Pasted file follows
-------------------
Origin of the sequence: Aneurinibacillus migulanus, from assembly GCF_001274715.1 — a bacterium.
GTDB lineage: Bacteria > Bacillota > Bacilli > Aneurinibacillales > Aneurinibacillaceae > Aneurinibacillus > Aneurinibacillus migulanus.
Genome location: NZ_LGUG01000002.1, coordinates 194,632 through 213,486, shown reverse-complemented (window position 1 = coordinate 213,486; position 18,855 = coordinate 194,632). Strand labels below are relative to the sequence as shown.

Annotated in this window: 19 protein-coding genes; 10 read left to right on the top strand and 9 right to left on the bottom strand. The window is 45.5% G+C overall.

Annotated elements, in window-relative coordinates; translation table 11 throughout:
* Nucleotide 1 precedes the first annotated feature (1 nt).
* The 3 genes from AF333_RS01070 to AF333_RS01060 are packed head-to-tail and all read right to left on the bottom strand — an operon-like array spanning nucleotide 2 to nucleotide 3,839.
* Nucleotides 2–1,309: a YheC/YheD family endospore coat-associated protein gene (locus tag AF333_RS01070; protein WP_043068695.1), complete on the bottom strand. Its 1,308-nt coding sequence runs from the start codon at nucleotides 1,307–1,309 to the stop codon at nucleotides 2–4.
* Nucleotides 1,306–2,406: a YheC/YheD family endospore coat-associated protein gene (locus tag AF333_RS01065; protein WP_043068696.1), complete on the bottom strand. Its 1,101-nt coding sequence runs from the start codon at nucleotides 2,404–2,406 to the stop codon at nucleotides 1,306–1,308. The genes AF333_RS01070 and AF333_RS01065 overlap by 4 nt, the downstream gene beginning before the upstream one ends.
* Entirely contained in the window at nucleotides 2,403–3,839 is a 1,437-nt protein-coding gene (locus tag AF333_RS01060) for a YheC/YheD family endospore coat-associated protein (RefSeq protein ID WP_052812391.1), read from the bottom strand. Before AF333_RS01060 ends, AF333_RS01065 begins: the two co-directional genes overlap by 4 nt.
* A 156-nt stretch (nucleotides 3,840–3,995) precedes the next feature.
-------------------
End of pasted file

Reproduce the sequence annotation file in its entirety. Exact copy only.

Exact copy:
Origin of the sequence: Aneurinibacillus migulanus, from assembly GCF_001274715.1 — a bacterium.
GTDB lineage: Bacteria > Bacillota > Bacilli > Aneurinibacillales > Aneurinibacillaceae > Aneurinibacillus > Aneurinibacillus migulanus.
Genome location: NZ_LGUG01000002.1, coordinates 194,632 through 213,486, shown reverse-complemented (window position 1 = coordinate 213,486; position 18,855 = coordinate 194,632). Strand labels below are relative to the sequence as shown.

Annotated in this window: 19 protein-coding genes; 10 read left to right on the top strand and 9 right to left on the bottom strand. The window is 45.5% G+C overall.

Annotated elements, in window-relative coordinates; translation table 11 throughout:
* Nucleotide 1 precedes the first annotated feature (1 nt).
* The 3 genes from AF333_RS01070 to AF333_RS01060 are packed head-to-tail and all read right to left on the bottom strand — an operon-like array spanning nucleotide 2 to nucleotide 3,839.
* Nucleotides 2–1,309: a YheC/YheD family endospore coat-associated protein gene (locus tag AF333_RS01070; protein WP_043068695.1), complete on the bottom strand. Its 1,308-nt coding sequence runs from the start codon at nucleotides 1,307–1,309 to the stop codon at nucleotides 2–4.
* Nucleotides 1,306–2,406: a YheC/YheD family endospore coat-associated protein gene (locus tag AF333_RS01065; protein WP_043068696.1), complete on the bottom strand. Its 1,101-nt coding sequence runs from the start codon at nucleotides 2,404–2,406 to the stop codon at nucleotides 1,306–1,308. The genes AF333_RS01070 and AF333_RS01065 overlap by 4 nt, the downstream gene beginning before the upstream one ends.
* Entirely contained in the window at nucleotides 2,403–3,839 is a 1,437-nt protein-coding gene (locus tag AF333_RS01060) for a YheC/YheD family endospore coat-associated protein (RefSeq protein ID WP_052812391.1), read from the bottom strand. Before AF333_RS01060 ends, AF333_RS01065 begins: the two co-directional genes overlap by 4 nt.
* A 156-nt stretch (nucleotides 3,840–3,995) precedes the next feature.